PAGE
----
*Editor’s Note: Article co-written by Kaitlyn Pope.
Everyone has heard about the strike, but do you know the true reasons behind it? A common misconception that many have is that the strike is all about faculty getting a raise. However, in reality, this strike is about much more than that.
The current contract proposal is posing a threat to the quality of our education. An education that we all have to pay and work hard for. If PASSHE (Pennsylvania State System of Higher Education) has their way, our university will offer less courses and majors. They also want to offer more classes online, making classes extremely difficult for those who need a physical classroom to better learn. PASSHE is also trying to enact a policy that if there aren’t enough students in a course/major they will just get rid of it or combine it with another department. We are a liberal arts college, yet they don’t seem to believe in liberal arts colleges. And what of our teachers?
PASSHE wants to establish rules that would make it possible for professors to have to teach at different PASSHE colleges/universities within the same semester and to teach different classes, even if it is not their specialization. This means less office hours, less time for student research, and overall lessens our quality of education. This proposal affects us, students, in so many ways. It compromises the credibility and value of our degrees, our preparedness to enter the workforce, and most importantly, our future. So is the strike about our professors getting a raise? In part yes, but in whole it is so much more than that.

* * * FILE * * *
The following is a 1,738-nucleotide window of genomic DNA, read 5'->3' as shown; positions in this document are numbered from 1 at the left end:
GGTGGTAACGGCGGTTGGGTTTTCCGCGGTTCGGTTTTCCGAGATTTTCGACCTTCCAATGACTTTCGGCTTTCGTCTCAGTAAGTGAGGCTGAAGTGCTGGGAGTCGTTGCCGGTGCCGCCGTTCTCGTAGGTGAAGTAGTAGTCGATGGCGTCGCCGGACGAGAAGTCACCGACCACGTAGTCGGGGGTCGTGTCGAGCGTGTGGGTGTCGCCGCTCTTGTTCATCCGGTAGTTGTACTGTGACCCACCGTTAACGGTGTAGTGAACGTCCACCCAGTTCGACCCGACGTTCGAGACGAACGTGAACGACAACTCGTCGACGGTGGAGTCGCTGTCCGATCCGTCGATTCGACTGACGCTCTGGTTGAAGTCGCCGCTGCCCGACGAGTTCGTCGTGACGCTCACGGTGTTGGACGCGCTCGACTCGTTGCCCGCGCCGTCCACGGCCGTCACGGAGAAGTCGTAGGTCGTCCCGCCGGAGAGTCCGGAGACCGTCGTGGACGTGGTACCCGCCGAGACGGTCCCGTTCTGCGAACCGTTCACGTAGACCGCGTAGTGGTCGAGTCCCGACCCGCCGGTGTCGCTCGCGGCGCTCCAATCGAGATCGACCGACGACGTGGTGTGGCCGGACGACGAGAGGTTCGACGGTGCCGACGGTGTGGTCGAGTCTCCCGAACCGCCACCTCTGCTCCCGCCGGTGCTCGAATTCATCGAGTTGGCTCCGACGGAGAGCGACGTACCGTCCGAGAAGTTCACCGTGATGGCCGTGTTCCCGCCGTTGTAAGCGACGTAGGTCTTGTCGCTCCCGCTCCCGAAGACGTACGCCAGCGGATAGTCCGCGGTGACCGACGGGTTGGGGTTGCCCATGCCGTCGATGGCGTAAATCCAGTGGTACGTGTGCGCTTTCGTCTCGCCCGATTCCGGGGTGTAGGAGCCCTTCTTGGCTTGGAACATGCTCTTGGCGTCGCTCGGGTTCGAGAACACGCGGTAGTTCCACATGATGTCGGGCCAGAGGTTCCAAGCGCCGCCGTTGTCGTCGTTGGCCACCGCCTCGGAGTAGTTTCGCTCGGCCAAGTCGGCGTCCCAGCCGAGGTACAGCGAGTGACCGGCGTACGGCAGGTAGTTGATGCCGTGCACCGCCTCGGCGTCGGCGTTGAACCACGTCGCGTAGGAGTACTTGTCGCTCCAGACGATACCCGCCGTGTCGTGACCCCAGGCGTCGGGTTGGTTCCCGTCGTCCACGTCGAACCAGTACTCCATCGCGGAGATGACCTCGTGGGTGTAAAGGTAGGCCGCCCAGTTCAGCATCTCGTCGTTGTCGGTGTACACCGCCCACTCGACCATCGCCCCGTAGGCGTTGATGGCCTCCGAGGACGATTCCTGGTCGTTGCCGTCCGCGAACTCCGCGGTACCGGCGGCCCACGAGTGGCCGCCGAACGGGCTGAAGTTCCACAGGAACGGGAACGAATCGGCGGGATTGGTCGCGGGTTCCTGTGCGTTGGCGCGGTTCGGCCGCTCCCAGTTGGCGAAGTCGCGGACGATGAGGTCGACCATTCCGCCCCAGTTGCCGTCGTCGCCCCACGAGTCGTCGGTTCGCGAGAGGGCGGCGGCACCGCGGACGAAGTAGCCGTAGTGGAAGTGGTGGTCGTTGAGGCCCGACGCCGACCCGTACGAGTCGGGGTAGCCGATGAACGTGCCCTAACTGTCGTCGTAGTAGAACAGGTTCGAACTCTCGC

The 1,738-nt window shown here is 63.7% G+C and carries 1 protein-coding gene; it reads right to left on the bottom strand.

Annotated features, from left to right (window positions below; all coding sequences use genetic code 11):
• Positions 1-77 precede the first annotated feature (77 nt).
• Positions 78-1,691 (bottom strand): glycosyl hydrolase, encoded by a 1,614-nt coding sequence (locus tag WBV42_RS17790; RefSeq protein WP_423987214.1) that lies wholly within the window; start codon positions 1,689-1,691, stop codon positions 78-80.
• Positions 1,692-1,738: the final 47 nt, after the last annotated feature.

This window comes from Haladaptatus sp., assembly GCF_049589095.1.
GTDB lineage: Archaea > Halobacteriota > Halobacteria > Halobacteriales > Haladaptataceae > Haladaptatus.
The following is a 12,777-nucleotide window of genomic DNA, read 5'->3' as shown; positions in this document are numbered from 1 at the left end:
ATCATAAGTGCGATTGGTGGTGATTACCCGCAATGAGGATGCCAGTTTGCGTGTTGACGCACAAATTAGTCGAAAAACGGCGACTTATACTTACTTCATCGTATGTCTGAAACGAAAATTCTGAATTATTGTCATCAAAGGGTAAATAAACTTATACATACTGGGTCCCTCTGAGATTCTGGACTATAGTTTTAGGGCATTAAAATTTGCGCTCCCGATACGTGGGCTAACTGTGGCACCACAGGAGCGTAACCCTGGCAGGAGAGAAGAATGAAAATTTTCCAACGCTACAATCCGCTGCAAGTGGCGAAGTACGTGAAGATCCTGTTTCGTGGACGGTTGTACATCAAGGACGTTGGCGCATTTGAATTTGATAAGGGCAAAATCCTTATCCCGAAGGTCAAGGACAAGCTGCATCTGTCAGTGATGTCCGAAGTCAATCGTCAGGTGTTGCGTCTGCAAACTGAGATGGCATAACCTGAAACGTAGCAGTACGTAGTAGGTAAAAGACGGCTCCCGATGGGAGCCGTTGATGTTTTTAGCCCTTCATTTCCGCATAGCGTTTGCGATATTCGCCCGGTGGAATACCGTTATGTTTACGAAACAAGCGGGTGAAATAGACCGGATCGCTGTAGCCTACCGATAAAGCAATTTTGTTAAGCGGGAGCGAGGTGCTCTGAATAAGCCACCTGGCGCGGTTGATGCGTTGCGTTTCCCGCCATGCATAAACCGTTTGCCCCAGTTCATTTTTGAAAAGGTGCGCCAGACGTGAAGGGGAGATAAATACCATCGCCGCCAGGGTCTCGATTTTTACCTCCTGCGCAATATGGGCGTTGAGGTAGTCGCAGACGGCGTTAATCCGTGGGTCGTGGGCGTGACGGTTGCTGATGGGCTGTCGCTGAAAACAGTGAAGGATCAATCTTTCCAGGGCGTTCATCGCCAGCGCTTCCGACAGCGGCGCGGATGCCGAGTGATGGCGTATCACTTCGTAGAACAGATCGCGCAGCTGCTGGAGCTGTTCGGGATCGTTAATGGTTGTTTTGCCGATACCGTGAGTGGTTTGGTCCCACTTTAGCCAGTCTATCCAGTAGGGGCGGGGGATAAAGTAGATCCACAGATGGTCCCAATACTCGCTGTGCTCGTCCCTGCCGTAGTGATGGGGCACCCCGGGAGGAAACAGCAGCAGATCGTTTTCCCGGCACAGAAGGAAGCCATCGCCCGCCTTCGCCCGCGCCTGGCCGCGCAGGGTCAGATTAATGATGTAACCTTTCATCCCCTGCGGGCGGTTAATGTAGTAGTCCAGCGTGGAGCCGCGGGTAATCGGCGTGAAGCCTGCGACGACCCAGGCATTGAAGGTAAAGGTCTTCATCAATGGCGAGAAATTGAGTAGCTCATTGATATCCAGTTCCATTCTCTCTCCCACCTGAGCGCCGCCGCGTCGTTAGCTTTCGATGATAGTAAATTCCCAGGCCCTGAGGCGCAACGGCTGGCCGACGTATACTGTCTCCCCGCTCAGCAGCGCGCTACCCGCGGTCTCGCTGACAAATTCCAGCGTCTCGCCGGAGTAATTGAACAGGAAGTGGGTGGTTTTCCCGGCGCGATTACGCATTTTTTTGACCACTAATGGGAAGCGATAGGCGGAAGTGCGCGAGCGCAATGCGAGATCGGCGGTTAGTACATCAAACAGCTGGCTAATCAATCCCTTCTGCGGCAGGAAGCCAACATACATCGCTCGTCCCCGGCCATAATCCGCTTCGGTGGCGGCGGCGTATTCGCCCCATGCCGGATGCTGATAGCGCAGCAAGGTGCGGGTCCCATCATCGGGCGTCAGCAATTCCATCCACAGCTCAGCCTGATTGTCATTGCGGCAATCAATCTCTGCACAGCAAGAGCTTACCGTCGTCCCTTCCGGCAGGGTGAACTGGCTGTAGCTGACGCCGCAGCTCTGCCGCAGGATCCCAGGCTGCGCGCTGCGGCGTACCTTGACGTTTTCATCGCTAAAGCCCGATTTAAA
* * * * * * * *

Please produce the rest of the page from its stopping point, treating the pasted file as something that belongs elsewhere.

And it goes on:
The strike is set to start on Oct. 19 if a negotiation is not met between PASSHE and APSCUF. As of now, the only dates scheduled to meet regarding negotiations are Friday, Sept. 30, Oct. 14, 15, and 16.
Students can get more information during student sit-ins at Carver Hall on Mondays from 9 a.m. until 2 p.m. There are also meetings with APSCUF (Association of Pennsylvania State Colleges and University Faculties) staff on Wednesdays in Hartline G-42 at 9 p.m. in which students get obtain specifics regarding the strike and where APSCUF and PASSHE stand. Students can also join the Facebook group, Bloomsburg Students United for information, events, etc. or log on to APSCUF’s website. http://www.apscuf.org
There’s also a petition that students, parents, or anyone concerned can sign, telling the State System to settle on a contract.